So Smart, So Wrong
The result would be a sharp drop in the utilization of medical services provided by specialists, some estimating that 60% of them would become unnecessary.
The exception to the “doctor glut” prediction was in primary care. The solution was going to be a redistribution of responsibility, prestige, and money from specialists to primary care doctors. In exchange, they would be expected to act as “gatekeepers”, managing a broader range of patient conditions rather than referring to specialists.
These incentives were confidently predicted to lure more medical students into primary care, recruiting from among the top graduates, resulting in an era of super-docs.
(None of the above happened, by the way.)
There was scant dissent from the doctor glut theory, and none of it came from the organizations that mattered. The Association of American Colleges and the Council on Graduation Medical Education, among others, called for caps or reductions in the number of doctors being trained. The former organization represents all US medical schools; the latter advises Congress regarding post-graduate training programs (residencies). Those are the two determinants of how many practicing doctors will be produced.
They had their way. Only one new medical school was opened between 1980 and 2000 (US News and World Report), and Congress decreased funding for medical schools and for residencies. While the US population expanded, the supply of doctors remained flat.
The supply:demand result is exacerbated by other phenomena.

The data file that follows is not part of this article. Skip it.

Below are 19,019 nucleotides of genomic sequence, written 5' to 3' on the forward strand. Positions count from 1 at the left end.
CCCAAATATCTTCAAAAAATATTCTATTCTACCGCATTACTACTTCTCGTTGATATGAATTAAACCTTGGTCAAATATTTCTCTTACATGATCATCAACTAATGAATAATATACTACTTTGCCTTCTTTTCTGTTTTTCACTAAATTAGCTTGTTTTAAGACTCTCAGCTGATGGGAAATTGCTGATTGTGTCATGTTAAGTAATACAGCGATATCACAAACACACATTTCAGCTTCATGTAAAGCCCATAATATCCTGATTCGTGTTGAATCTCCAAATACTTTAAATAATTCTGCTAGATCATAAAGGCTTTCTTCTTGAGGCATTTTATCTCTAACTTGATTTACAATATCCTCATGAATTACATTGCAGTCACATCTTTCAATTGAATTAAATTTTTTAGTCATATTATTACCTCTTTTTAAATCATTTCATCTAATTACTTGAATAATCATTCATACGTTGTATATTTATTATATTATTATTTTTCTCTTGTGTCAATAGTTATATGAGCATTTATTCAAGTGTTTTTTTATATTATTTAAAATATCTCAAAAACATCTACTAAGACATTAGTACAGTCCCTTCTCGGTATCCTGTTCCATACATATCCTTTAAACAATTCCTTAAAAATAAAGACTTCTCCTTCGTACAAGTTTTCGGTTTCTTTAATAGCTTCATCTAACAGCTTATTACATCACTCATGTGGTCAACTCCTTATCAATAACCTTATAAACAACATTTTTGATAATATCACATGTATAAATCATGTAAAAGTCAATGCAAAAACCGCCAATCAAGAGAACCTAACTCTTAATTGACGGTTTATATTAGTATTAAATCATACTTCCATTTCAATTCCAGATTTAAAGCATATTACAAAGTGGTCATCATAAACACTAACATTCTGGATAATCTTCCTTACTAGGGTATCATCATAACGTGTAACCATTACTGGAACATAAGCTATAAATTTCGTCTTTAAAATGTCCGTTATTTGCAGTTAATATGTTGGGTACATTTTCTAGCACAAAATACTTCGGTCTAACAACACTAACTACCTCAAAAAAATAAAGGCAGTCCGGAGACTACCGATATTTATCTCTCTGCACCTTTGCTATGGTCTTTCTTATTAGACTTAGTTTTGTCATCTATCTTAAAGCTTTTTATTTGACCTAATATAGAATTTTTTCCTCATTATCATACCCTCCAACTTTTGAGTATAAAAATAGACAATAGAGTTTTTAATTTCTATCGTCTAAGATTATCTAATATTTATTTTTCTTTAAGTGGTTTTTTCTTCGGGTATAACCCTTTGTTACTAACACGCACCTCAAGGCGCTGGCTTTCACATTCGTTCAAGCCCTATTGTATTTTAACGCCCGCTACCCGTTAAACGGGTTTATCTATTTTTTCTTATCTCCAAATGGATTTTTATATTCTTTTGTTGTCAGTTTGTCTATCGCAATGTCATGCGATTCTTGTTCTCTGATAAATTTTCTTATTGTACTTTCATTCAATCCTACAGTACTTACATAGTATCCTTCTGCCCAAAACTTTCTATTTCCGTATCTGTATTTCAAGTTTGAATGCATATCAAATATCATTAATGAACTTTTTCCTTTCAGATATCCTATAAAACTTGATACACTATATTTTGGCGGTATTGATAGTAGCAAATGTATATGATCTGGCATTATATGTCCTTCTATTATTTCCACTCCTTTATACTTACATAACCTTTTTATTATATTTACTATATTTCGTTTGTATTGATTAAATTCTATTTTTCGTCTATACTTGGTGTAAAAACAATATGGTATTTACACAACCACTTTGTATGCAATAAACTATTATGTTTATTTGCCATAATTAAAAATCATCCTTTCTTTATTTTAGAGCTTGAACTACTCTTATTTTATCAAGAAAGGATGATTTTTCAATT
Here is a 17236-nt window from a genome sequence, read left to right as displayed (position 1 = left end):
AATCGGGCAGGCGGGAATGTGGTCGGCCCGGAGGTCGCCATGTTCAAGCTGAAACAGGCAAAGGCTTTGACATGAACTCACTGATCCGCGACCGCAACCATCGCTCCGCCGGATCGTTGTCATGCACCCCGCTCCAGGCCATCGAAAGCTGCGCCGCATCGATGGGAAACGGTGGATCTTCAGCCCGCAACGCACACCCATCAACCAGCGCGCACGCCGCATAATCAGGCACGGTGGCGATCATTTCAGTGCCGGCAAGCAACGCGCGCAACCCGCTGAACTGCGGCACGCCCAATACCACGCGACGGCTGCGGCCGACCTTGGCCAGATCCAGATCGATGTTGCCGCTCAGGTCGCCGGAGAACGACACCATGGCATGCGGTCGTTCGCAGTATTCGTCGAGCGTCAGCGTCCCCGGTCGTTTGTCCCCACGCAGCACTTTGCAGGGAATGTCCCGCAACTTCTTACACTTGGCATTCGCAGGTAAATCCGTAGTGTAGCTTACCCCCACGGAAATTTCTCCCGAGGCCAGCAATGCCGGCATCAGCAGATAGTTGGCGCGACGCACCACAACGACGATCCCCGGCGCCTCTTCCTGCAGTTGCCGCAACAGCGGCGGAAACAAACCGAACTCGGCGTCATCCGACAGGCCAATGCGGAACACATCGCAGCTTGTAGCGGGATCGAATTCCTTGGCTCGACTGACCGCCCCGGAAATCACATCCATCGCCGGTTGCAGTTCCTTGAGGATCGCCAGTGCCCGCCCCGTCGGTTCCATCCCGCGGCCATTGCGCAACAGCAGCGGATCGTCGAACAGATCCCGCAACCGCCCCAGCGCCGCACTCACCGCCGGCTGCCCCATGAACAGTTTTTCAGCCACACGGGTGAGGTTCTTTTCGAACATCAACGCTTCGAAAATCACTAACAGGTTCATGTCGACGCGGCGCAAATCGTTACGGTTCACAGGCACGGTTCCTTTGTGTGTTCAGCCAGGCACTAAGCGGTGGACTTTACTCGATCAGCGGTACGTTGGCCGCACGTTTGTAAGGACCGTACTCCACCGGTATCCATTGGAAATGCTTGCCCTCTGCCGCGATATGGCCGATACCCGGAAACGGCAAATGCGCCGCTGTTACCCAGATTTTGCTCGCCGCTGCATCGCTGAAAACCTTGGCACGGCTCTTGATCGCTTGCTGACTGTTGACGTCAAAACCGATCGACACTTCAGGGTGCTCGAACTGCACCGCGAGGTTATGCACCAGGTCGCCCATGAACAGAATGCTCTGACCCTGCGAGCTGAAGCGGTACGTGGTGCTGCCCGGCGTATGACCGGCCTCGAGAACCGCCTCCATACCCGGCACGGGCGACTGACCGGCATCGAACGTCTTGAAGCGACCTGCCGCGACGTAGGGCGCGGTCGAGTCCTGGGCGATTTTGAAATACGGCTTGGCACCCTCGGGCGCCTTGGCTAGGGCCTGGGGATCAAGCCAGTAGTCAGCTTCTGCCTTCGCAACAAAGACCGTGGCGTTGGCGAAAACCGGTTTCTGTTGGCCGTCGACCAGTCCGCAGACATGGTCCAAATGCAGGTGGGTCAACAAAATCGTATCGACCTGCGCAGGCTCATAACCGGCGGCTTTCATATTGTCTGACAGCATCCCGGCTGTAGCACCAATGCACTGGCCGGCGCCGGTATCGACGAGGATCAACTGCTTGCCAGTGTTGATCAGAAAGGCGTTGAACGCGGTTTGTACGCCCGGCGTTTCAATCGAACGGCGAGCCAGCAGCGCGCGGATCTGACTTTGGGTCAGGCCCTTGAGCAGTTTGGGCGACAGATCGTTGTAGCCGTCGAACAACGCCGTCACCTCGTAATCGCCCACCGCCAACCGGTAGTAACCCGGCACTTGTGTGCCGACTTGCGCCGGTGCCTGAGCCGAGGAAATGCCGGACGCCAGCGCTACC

- · Not only is the US population expanding—it is also aging. Older people consume more healthcare services.
- · Work-Life Balance: this term was unheard of in medical circles 20 years ago. Recently trained doctors are more focused on the quality of their personal lives and constrain workloads accordingly.
- · Women represent an increasing percentage of practicing physicians. As a group they are more likely to work part-time compared to men and to see fewer patients per week, even in full-time practice (New York Times,op-ed, Karen Sibert, MD, June 11, 2011).
- · Americans older than 55 years constitute approximately 20% of the general population. Doctors older than 55 represent about 30% of the profession. They are among the most productive (see above), and they are now more likely to retire at a “standard” age than their predecessors.
- · Extending healthcare coverage to the currently uninsured is expected to increase demand for services.
- · Having “coverage” does not guarantee access to any doctor one may want. Not all doctors accept all insurance plans, and it is common for practices to limit or refuse patients with Medicare or Medicaid, further diminishing the effective supply of doctors.
The current consensus is that we are facing a doctor shortage. There are differences of opinion about the magnitude of the shortage (5,000-150,000) and timing (now v. ten years from now), which indicates to me that there are no experts in the matter. Nevertheless, medical schools are being opened or expanded for the first time in about 25 years, and bills were introduced in the US Senate and House of Representatives last year to increase funding for residency training (both still in committee).
The shortage is not confined to primary care. According to G. Richard Olds, Dean of Medicine at University of California, Riverside,“We have a shortage of every kind of doctor, except for plastic surgeons and dermatologists,” (NYT, July 28, 2012).
I closed the last post with a prediction that patient choice in healthcare systems will decrease. The doctor shortage will also diminish patient choice. Less flexibility requires more preparation and diligence. Choosing a doctor or doctor group and establishing a relationship in advance of acute need is more important than ever. The question is how to go about making that choice, a topic for a future blog.